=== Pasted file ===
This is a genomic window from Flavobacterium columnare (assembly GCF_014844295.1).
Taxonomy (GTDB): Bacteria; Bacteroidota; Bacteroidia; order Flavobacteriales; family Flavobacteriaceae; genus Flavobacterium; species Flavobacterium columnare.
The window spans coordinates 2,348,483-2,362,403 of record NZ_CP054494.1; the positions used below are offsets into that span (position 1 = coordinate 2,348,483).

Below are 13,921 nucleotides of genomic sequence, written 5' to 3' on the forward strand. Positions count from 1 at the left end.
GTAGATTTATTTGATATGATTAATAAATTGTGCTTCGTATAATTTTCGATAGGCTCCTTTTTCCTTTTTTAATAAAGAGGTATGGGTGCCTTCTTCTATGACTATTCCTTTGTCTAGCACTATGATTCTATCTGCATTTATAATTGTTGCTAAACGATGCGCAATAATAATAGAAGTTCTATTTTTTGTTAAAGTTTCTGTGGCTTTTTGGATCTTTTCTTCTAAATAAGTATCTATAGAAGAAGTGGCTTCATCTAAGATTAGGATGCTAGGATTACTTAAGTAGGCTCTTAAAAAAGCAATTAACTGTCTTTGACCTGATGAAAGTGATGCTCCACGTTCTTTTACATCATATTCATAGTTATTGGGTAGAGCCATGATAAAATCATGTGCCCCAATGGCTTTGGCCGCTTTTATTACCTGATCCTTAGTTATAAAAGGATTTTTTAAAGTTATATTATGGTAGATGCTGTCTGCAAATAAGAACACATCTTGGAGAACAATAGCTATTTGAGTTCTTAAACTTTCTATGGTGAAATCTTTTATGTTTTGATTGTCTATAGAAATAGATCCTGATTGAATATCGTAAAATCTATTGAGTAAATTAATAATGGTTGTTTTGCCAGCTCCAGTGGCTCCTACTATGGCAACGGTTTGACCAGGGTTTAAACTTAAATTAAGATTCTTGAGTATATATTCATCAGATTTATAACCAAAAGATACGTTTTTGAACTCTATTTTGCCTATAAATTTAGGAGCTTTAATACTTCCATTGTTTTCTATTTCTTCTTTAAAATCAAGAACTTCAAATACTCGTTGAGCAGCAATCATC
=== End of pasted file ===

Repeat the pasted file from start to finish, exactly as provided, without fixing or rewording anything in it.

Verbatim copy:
This is a genomic window from Flavobacterium columnare (assembly GCF_014844295.1).
Taxonomy (GTDB): Bacteria; Bacteroidota; Bacteroidia; order Flavobacteriales; family Flavobacteriaceae; genus Flavobacterium; species Flavobacterium columnare.
The window spans coordinates 2,348,483-2,362,403 of record NZ_CP054494.1; the positions used below are offsets into that span (position 1 = coordinate 2,348,483).

Below are 13,921 nucleotides of genomic sequence, written 5' to 3' on the forward strand. Positions count from 1 at the left end.
GTAGATTTATTTGATATGATTAATAAATTGTGCTTCGTATAATTTTCGATAGGCTCCTTTTTCCTTTTTTAATAAAGAGGTATGGGTGCCTTCTTCTATGACTATTCCTTTGTCTAGCACTATGATTCTATCTGCATTTATAATTGTTGCTAAACGATGCGCAATAATAATAGAAGTTCTATTTTTTGTTAAAGTTTCTGTGGCTTTTTGGATCTTTTCTTCTAAATAAGTATCTATAGAAGAAGTGGCTTCATCTAAGATTAGGATGCTAGGATTACTTAAGTAGGCTCTTAAAAAAGCAATTAACTGTCTTTGACCTGATGAAAGTGATGCTCCACGTTCTTTTACATCATATTCATAGTTATTGGGTAGAGCCATGATAAAATCATGTGCCCCAATGGCTTTGGCCGCTTTTATTACCTGATCCTTAGTTATAAAAGGATTTTTTAAAGTTATATTATGGTAGATGCTGTCTGCAAATAAGAACACATCTTGGAGAACAATAGCTATTTGAGTTCTTAAACTTTCTATGGTGAAATCTTTTATGTTTTGATTGTCTATAGAAATAGATCCTGATTGAATATCGTAAAATCTATTGAGTAAATTAATAATGGTTGTTTTGCCAGCTCCAGTGGCTCCTACTATGGCAACGGTTTGACCAGGGTTTAAACTTAAATTAAGATTCTTGAGTATATATTCATCAGATTTATAACCAAAAGATACGTTTTTGAACTCTATTTTGCCTATAAATTTAGGAGCTTTAATACTTCCATTGTTTTCTATTTCTTCTTTAAAATCAAGAACTTCAAATACTCGTTGAGCAGCAATCATC